"Surely," he said, "you are not serious!"
"I am serious," she declared, "and you know that I am."
"You are afraid of me," he repeated softly. "I wonder why."
She looked him straight in the eyes.
"Because," she said, "I did you once a very grievous wrong. Because I know that you have not forgiven me. Because I am very sure that all the good that was in you lies slain."
"By whose hand?" he asked quietly. "No! You need not answer. You know. So do I. Yes, I can understand your fear. But I do not understand why you confess it to me."
"Nor I," she answered. "Nor do I understand why I am here--at your bidding, nor why I keep you always by my side whenever you choose to take your place there. Are you a vain man, Wingrave? Do you wish to pose as the friend of a woman whom the world has thought too ambitious to waste time upon such follies? There is the Marchioness! She would do you more credit still."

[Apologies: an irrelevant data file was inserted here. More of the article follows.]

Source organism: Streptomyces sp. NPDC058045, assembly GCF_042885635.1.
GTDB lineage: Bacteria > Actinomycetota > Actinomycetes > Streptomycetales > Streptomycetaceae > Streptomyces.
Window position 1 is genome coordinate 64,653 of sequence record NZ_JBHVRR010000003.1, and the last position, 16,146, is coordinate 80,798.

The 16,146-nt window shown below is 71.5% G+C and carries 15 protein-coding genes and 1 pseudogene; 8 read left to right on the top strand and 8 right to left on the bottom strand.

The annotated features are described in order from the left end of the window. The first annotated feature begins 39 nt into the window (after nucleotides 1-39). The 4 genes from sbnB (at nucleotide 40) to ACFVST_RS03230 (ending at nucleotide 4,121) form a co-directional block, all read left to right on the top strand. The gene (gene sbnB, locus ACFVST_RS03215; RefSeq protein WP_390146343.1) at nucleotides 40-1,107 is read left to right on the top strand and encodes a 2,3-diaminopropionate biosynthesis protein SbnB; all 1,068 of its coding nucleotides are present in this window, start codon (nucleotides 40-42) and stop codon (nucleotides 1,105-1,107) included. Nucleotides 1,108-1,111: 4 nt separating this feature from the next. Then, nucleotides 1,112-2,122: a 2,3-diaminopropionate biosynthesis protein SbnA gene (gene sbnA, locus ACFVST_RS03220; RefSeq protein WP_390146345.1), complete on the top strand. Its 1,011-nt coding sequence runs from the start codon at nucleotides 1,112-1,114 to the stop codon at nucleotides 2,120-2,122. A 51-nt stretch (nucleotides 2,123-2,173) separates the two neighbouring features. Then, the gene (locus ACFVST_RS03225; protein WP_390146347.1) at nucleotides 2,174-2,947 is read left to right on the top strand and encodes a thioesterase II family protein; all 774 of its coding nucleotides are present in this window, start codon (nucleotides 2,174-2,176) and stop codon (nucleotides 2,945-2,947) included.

"Thank you," he answered. "I like to choose the path myself when I pass into the maze of follies!"
"You have not yet explained yourself," she reminded him. "Of all people in world, you have chosen us for your presumptive friends. Why? You hate us both. You know that you do. Is it part of a scheme? Lumley is investing money on your advice, I am allowing myself to be seen about with you more than is prudent--considering all things. Do you want to rake out the ashes of our domestic hearth--to play the part of--melodramatic villain? You are ingenious enough, and powerful enough."
"You put strange ideas into my head," he told her lightly. "Why should I not play the part that you suggest? It might be amusing, and you certainly deserve all the evil which I could bring upon you."
She leaned a little across the table towards him. Her eyes were soft and bright, and they looked full into his. The color in her cheeks was natural. The air around him was faintly fragrant with the perfume of her clothes and hair.
"We couldn't leave off playing at the game--and act it, could we?" she murmured. "We couldn't really--be friends?"